NO means NO
“People treat you only one way — they way you let them!”
Now think about your kids…how do they treat you? Do you have little ones who ask over and over again for something you’ve said no to until you finally say yes? Do they “ignore” you when you ask them to stop playing video games or watching TV to do something you’ve asked (for the zillionth time)? Do they roll their eyes at you when you ask how their day was? Do they use foul language or call you names, tell you they hate you?
How did you get to this place? How did you lose control and lose their respect? Because that’s what has happened. You have allowed your child to believe that THEY are in control and that they can have what they want, when they want it. You have lost your position and lost their respect.
I believe you probably fell into the trap of over-negotiating with your children when they were young. Maybe you were told or you read somewhere that it was important to explain to your child your reasoning in an attempt to get them to understand the WHY. I believe this attempt to reason with them shifted into you wanting their approval, their acceptance of your reasons.
No really. Take a moment and go back and read that sentence again…”you shifted into wanting their approval, their acceptance of your reasons”. Let that sink in…be honest with yourself…are you negotiating with them, explaining to them the WHY in an effort to get them to understand and agree with you? To avoid conflict? To like you? To be their friend?
This is the problem with modern day parenting. If you have fallen into the habit of over-explaining or over-negotiating with your children, it is likely that they now want to challenge your authority, your decision makings and your rules. You have taught them to do this! If over time, you have continually had to explain, negotiate every rule or decision, it is likely that you have found yourself compromising more and more and changing the rules more and more. You have been training your child to NOT accept your rules, to NOT listen to you. You have taught them to challenge you - likely without even meaning to!
So what do you do if you have been a parent who negotiated a lot with your child when they were little? Or you let your little one push and coax and turn your noes into yeses? What do you do to turn this around and now start setting limits, rules, expectations? Honestly, it’s not going to be easy. It will take a lot of work and it will test your commitment to wanting this to get better. You have years of habits to undo.
First, you need to let them know that some new rules and protocols are coming. Do one at a time. Talk about it when they are calm and things are going smoothly in your house. Let them know that from now on, when you say no, you mean no. That you won’t be changing your mind and you won’t be engaging in any discussion with them about it.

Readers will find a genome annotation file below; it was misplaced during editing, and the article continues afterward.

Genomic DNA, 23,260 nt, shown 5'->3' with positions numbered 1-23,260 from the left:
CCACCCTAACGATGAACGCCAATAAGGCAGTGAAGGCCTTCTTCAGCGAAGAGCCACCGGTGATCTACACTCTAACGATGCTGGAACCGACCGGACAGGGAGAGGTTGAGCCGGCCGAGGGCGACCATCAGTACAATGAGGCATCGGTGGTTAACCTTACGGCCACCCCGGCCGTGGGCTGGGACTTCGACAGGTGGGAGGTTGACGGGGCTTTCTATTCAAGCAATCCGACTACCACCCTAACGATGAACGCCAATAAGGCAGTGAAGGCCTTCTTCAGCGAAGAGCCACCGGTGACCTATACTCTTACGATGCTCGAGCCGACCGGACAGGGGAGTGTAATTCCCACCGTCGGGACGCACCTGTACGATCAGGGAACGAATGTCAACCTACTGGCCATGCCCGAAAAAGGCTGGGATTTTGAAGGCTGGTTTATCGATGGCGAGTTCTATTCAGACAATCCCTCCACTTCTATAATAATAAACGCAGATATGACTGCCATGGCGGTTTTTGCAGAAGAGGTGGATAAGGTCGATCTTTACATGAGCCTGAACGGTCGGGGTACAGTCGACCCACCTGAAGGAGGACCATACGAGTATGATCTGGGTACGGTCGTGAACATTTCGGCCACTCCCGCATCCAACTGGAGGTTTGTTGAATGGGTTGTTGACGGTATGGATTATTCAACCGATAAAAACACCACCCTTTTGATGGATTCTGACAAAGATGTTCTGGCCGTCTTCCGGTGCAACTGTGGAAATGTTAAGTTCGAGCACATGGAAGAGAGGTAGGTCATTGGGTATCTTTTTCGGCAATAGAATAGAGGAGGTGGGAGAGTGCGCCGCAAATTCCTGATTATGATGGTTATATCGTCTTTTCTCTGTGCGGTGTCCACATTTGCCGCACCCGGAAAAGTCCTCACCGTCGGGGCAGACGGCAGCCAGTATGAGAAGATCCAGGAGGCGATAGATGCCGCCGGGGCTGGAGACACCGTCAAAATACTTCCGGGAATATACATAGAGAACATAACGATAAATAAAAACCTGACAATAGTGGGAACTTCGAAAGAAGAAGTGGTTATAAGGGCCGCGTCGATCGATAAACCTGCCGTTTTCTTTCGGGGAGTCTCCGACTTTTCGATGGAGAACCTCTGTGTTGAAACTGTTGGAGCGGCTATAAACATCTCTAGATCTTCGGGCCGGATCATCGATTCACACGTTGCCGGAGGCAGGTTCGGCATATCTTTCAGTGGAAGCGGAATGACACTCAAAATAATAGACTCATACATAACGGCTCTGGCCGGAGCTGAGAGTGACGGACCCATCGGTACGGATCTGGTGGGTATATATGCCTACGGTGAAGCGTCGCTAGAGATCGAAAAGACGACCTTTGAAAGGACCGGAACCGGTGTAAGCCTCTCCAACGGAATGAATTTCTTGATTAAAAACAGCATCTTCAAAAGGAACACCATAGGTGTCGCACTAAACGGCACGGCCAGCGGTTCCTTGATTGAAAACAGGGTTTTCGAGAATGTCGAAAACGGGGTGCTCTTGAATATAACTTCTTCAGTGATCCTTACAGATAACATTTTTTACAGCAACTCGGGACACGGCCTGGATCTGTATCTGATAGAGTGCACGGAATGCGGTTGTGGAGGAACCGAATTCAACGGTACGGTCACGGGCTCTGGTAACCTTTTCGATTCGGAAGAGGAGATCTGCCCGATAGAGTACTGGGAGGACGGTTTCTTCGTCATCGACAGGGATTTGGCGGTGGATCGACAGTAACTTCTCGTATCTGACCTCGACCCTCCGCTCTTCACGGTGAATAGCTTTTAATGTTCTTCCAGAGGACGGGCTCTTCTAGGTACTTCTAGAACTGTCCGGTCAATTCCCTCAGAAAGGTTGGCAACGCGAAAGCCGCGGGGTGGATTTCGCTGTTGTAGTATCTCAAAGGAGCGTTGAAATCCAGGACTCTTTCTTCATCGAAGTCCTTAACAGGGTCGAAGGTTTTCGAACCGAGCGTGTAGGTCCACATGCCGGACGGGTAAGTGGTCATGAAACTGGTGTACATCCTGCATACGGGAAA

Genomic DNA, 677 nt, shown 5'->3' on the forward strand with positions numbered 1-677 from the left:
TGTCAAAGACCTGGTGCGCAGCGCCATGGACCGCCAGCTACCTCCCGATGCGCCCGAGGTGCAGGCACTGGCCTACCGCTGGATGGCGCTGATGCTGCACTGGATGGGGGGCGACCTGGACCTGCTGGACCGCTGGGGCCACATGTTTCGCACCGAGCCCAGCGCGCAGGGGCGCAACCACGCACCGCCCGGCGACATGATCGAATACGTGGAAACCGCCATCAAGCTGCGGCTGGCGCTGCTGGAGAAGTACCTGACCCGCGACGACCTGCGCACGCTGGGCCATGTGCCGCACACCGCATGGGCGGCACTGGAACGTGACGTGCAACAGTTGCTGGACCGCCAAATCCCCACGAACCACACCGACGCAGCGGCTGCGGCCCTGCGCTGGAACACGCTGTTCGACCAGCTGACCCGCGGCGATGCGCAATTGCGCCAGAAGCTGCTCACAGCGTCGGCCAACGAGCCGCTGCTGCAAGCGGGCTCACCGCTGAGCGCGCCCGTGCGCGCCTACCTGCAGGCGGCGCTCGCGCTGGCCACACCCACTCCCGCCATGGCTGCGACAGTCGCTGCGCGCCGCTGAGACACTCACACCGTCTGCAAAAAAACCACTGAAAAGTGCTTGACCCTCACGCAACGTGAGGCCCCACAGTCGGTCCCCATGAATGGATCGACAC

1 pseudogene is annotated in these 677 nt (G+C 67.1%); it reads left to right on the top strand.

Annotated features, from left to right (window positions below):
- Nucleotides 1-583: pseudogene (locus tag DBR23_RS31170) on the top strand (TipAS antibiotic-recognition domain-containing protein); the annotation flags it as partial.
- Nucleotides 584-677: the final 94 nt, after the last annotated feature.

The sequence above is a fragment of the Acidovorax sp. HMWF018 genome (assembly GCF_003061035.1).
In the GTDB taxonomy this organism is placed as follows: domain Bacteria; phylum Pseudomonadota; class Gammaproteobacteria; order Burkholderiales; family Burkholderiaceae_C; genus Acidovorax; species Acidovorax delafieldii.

Secondly, when you first start implementing these new rules, be prepared for some anger from your child. They will push back and say it’s not fair. They may start yelling at you. Watch yourself. Don’t yell back. When you yell back, you end up on the same level as them. Your child just becomes more and more aggressive to win that battle. This is a slippery slope and will not bode well for their future relationships as an adult. Simply say to them “If I was your age, I wouldn’t like this decision either” and walk away.
Thirdly, you must reestablish yourself as the parent and the authority in the family. You must set firm rules & expectations around behaviour and stick to them. Choose your battles carefully. Figure out what are the top priorities for your house and start there. A big part of this is getting back to a NO means NO place. And a place where you only say it once. And you NEVER go back from it. That means you better pick your no’s carefully and mean it. What do you say when they ask why not?” You give one of six reasons: You aren’t old enough, it’s too dangerous, I won’t spend our money in that way, we don’t have the time for that, it doesn’t match our family values, we don’t like those kids.
Lastly, you must model how to handle conflict and anger. You must walk away, calm down, take a 5min break and never engage in a conversation with emotion. The same goes for them. They need to leave the area and go to their room to calm down. When they are calm and do what was asked of them, they can join the family again. An important part here is to not have any technology in their rooms. They can’t have their phones, a TV or video games. Their room needs to be a boring place with no one to interact with. There has to be a reason for your child to want to come out. Also, don’t harp on past mistakes. When they come out, do what was asked, thank them and move on. Focus on the positive behaviour you are trying to reinforce, not the bad behaviour you are trying to change.
It is important to be honest with yourself and to take responsibility for the way your child is behaving. If you are placing blame on outside forces (their friends, tv, video games) you aren’t ready to make this change. Remember, if you have spent the last 8,12, or 14 years teaching your child that you are a pushover, it won’t be easy to change that…it may take 3 months, it make take 3 years. But, it IS possible.